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Carol A. Tamminga, M.D.
Prizewinner, Lieber Prize for Schizophrenia Research
NARSAD Distinguished Investigator Grantee
Professor and Chairman, University of Texas at Southwestern Medical Center at Dallas
As the Brain & Behavior Research Foundation celebrates 25 Years of Discovery to Recovery, it seems fitting to share a video of a presentation given by Carol A. Tamminga, M.D., the most recent winner of the Lieber Prize for Schizophrenia Research. The Lieber Prize has been given annually since the inception of the Foundation in 1987, for recognition of a research scientist who has made distinguished contributions to the understanding of schizophrenia.
In Dr. Tamminga’s fascinating presentation, she discusses her latest NARSAD Grant-funded schizophrenia research on psychosis pertaining to learning and memory. She also discusses the history of the Prize, her long and illustrious career and relationship with the Foundation, and various historical depictions of psychosis from the 1700s to the present.
This presentation was given in October 2011 at the Brain & Behavior Research Foundation 23rd Annual New York City Mental Health Research Symposium:
by Benita Shobe
President & CEO, Brain & Behavior Research Foundation
2011 was an impressive year of progress as NARSAD Grant-funded discoveries spanned brain and behavior disorders – including schizophrenia, depression, bipolar disorder, and anxiety disorders including OCD and PTSD and autism. Our Scientific Council selects the most promising ideas to fund each year, across research disciplines, institutions and communities. In the sampling of work presented below, you will discover proven next generation therapies, innovative early intervention techniques and promise for improved diagnostic tools, groundbreaking basic research to further our understanding of how the brain functions and can malfunction, and the continued refinement of new technologies to significantly advance our progress.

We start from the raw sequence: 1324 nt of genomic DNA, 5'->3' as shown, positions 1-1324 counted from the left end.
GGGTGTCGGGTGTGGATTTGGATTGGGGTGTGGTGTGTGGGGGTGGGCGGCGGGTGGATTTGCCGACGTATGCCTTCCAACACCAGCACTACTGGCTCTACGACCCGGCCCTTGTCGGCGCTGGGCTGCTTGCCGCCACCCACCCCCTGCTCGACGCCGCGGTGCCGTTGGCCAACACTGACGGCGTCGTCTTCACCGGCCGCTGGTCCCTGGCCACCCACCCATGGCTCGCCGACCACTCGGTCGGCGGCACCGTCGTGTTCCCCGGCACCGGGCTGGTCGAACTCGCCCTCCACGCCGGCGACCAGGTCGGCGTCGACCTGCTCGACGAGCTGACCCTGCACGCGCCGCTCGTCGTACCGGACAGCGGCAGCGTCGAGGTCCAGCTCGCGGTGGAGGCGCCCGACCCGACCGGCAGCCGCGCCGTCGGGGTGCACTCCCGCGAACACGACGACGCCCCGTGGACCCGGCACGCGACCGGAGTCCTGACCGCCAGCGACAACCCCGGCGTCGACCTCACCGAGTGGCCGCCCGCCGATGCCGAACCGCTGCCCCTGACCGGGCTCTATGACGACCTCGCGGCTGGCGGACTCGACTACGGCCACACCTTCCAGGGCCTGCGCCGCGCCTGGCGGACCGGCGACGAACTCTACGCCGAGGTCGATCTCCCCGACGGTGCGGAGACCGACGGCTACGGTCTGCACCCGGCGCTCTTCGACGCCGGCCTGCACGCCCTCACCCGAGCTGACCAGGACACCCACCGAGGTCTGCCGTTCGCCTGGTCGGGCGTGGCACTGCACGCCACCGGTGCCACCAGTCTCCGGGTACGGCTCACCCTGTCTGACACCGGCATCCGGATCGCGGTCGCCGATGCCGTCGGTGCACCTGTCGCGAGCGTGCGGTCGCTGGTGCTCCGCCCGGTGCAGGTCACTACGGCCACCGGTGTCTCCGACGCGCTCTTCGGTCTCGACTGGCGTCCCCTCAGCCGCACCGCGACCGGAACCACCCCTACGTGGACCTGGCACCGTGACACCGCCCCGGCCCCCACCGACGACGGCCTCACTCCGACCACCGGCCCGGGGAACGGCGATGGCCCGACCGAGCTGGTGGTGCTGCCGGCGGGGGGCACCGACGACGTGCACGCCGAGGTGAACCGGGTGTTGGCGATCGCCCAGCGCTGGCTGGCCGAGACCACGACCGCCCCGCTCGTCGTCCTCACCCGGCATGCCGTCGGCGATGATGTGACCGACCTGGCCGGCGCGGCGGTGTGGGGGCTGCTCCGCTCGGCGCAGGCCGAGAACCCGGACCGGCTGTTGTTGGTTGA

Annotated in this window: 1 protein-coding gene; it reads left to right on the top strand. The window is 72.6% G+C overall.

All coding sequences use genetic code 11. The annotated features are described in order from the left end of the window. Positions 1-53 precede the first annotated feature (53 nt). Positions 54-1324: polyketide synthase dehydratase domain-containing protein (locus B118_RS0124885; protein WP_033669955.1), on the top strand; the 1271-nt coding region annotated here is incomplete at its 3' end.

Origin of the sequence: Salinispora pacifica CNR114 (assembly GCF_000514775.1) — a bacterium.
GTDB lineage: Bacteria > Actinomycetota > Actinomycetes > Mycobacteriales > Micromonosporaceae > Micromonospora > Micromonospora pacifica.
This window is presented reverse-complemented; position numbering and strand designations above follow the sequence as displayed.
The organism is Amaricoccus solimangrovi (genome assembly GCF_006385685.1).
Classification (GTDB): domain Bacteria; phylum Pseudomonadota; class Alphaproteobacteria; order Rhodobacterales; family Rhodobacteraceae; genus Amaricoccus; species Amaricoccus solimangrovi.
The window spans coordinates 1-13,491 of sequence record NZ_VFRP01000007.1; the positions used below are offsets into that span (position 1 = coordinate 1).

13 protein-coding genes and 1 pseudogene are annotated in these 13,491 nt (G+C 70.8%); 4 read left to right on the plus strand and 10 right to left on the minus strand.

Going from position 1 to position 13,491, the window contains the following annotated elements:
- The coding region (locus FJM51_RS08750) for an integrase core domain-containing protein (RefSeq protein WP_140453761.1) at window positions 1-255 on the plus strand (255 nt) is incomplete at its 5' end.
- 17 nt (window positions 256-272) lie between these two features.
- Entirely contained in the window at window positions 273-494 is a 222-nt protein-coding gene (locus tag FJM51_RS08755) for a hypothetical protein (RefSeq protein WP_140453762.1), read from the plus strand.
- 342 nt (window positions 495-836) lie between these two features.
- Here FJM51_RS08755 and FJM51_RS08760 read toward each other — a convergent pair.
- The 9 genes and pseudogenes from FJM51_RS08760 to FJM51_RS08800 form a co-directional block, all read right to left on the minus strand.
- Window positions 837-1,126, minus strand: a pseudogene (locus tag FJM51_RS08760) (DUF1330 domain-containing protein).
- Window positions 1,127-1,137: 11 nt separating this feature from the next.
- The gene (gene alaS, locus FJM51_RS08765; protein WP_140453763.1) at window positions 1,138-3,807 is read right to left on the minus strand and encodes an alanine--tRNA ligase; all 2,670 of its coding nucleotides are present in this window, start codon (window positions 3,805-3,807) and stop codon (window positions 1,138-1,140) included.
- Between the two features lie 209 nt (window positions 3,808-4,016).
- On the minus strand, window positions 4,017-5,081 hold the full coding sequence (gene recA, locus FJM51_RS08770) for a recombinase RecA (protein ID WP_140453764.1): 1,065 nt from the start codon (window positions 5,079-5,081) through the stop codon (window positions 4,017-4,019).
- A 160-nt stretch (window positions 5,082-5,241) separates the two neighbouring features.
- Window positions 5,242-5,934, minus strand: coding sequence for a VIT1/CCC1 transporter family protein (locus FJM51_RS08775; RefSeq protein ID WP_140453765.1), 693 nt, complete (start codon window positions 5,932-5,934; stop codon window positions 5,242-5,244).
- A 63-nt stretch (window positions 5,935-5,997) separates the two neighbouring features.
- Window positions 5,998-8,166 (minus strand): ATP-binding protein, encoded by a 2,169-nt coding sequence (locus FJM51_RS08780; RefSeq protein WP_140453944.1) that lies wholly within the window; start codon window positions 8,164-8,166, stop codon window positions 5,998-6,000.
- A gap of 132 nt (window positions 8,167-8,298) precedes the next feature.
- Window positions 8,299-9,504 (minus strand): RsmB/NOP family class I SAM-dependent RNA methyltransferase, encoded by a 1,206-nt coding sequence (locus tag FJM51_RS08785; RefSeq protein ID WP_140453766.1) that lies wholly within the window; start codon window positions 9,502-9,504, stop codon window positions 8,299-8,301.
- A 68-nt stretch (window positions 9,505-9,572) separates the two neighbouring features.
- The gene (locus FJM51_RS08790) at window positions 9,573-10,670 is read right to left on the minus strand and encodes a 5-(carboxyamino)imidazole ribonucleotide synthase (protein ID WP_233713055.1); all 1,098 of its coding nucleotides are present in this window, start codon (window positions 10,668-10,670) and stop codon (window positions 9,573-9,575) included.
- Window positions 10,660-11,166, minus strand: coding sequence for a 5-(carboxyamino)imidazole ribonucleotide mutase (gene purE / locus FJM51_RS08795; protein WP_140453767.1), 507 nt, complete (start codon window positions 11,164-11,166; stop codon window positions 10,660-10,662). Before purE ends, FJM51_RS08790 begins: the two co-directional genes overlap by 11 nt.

Please click on our orange neuron logo below and
explore our interactive 2011 Research Highlights page. As always, thank you for joining in our shared commitment to alleviate the suffering caused by mental illness. We will continue to share our progress with you – check for news updates weekly on our web site front page – throughout this New Year that is already proving very productive!
In 2011, the Foundation awarded $1.5 million in NARSAD Distinguished Investigator Grants to fund 15 brilliant scientists.
The NARSAD Distinguished Investigator Grant is the largest grant awarded by the Brain & Behavior Research Foundation, and provides up to $100,000 for a one-year study per scientist. Distinguished Investigator Grantees (we like to call them “D.I.’s” for short!) already have a proven record of extraordinary research accomplishments and receive the grant to pursue a novel or innovative research idea.
Meet some of the brilliant 2011 NARSAD Grantees: